I want to send acknowledgement and a huge Kudos to Table 100 for the website project of www.debilynsmith.com. The site is up and running, looking very professional, yet informal.Just what I wanted. It's a great avenue for showcasing my work and you've done an incredible job, persevering through the constant changes. I'm sure it wasn't easy when you had to deal with someone that uses 500 words to your five.
Congratulations on another happy, satisfied customer. Feel free to use my name as a reference for any future reluctant or indecisive clients. I can honestly say it was worth every cent!
Tuesday, June 1, 2010
I have returned from the 10th annual Bloody Words Mystery Writers conference in Toronto with what I consider good news. Instead of having my dreams squashed, my work laughed at and doors slammed in my face (as the nightmares went) I am filled with hope, a renewed vigil and even a deadline of sort for my future. It was all good, all interesting and definitely worthy of the champagne my sister bought for us to celebrate with on Saturday late-afternoon. But before that...
I started my adventure lost in the Hilton Hotel for almost 30 minutes before finding the escalator that took me downstairs to the conference area. Once I saw the skeleton with the Bloody Words t-shirt, I knew I was finally there! Festivities started with a 5:30-6:30 meet-and-greet with glasses of wine for purchase and phyllo nibblers being passed by white-gloved waiters.I figured one glass of wine and a pastry-laced dinner a la BW wouldn't hurt, so I eagerly drank and noshed without abandon.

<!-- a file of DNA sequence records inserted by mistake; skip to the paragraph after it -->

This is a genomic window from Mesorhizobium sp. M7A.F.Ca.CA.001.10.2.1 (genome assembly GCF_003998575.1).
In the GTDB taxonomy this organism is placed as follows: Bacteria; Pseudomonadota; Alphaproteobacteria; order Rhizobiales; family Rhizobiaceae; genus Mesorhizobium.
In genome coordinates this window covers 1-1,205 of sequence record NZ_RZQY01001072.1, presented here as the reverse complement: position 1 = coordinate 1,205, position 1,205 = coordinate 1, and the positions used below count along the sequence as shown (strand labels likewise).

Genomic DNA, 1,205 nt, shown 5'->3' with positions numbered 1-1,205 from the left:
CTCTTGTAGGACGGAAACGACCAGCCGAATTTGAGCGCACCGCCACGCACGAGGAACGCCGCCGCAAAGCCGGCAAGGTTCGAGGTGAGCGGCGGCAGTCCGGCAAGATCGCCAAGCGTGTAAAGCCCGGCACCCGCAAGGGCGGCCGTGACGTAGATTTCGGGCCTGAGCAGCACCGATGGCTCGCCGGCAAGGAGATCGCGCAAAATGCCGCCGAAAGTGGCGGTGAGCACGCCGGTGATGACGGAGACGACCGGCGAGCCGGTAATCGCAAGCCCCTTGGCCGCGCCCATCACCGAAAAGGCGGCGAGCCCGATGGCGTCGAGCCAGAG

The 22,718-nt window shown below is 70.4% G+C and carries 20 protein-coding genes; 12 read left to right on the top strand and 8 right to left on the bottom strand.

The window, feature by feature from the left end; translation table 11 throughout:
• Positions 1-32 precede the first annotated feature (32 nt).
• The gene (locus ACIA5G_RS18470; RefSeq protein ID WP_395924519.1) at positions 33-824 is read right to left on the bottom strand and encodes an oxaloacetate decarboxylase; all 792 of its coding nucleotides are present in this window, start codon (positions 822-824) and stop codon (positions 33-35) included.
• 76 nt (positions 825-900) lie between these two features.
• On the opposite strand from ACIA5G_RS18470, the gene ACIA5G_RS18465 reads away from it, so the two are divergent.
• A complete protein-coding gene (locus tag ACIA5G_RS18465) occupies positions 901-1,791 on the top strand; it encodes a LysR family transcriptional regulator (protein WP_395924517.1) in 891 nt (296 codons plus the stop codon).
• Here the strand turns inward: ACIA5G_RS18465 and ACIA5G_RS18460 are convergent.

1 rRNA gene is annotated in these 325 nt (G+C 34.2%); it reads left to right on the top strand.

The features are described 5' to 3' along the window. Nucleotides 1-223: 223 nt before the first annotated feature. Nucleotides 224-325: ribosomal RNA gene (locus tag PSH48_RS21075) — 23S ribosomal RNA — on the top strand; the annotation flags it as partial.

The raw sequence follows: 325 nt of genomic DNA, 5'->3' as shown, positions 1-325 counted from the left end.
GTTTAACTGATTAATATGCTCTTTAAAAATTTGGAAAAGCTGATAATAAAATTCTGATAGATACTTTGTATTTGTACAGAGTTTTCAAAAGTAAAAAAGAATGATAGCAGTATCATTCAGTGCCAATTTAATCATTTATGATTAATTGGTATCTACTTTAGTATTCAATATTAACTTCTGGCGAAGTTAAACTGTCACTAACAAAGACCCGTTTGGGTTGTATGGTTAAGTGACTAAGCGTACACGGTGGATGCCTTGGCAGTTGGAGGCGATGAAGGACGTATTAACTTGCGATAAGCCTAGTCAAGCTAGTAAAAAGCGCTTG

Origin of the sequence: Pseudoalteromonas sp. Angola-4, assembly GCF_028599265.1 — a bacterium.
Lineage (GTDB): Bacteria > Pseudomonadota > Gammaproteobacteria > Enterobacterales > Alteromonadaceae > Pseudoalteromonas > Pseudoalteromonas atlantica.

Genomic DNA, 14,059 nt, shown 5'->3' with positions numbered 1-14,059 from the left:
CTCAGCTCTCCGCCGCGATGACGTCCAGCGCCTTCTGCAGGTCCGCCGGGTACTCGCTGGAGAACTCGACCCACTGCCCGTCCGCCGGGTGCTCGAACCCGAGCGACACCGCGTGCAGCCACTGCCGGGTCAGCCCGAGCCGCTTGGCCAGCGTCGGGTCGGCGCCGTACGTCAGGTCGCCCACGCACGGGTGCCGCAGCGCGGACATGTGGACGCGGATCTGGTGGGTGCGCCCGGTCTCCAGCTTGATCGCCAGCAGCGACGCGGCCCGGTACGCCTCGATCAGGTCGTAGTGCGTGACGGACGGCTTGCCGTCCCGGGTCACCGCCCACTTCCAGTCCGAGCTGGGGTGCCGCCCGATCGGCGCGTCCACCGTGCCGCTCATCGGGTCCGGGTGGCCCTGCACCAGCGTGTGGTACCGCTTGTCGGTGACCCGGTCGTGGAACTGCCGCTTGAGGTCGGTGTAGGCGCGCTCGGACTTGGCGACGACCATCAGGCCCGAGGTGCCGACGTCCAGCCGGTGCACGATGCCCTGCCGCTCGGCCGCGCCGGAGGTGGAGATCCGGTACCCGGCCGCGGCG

My interview with the esteemed Christina Hogrebe of the NY based Jane Rotrosen Literary Agency was at 7 PM, so it was with a wine-loosened tongue and buttery-throat terror that I was brought to her and introduced in the Varley room. While seated at a linen-draped interview table, Christina had a glass of red wine at her side, perhaps to suggest the informality of it all. To help de-stress the situation? Unfortunately, this was lost on me. I think my nervousness compounded with how much I truly wanted to work with Christina. Of the 4 attending agents, she was the only one actively looking for female based literature. Her on-line bio was written with a light, humorous touch that mirrored the way I usually try to address things and although I was concerned with having an American agent, Christina professed her fondness for my childhood idol and Canadian heroine, Anne Shirley. Christina was another kindred spirit!
The"emotional meter" was at an alarming high. I am still amazed I didn't throw up during our meeting.
I began just fine. I even handed Christina a copy of the "script" I would be following to explain my background and key points of the books. A plan which I still kick myself for not following. When talking about Not Just One, I skipped from the beginning to the near-end, to the middle, then tripped around bringing up other key actions out of sequence as her eyes grew rounder and rounder.
"I think you might have enough for three books in this one," she said, seemingly lost in the jumbled mess that had spilled from my overly lubricated throat.
This is about when my lower left lip began to tremble. At first it was slight, but within a breath, it was a full blown earthquake happening right there on my mouth. I looked into Christina's big eyes. Could she see the twitching? Did she worry I was insane? Would I next start to froth, coming to a full lather before my allotted fifteen minutes were up?